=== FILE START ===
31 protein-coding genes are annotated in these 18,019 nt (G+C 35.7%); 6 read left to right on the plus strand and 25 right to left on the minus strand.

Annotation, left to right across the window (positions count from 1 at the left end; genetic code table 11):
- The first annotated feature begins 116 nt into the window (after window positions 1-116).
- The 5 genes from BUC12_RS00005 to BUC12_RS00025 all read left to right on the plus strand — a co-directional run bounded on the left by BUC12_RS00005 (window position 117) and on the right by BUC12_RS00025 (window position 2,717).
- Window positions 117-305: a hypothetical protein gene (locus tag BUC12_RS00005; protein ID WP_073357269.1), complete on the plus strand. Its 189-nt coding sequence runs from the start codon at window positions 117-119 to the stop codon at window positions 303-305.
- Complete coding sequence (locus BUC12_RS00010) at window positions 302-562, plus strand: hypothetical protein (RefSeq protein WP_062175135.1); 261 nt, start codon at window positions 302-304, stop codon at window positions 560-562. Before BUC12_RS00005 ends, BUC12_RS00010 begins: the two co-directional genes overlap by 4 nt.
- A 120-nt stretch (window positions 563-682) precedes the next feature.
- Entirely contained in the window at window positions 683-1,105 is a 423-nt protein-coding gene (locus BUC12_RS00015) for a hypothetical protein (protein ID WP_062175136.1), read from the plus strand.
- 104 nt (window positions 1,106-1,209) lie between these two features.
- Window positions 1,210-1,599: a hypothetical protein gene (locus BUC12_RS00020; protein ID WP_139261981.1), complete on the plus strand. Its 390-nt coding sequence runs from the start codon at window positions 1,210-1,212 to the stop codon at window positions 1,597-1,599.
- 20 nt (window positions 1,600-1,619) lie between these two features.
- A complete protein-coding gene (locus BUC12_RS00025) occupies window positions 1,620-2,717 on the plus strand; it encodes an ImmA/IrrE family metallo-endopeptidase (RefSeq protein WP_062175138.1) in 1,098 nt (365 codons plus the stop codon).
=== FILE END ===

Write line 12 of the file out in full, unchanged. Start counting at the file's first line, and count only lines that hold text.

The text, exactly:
- A complete protein-coding gene (locus BUC12_RS00025) occupies window positions 1,620-2,717 on the plus strand; it encodes an ImmA/IrrE family metallo-endopeptidase (RefSeq protein WP_062175138.1) in 1,098 nt (365 codons plus the stop codon).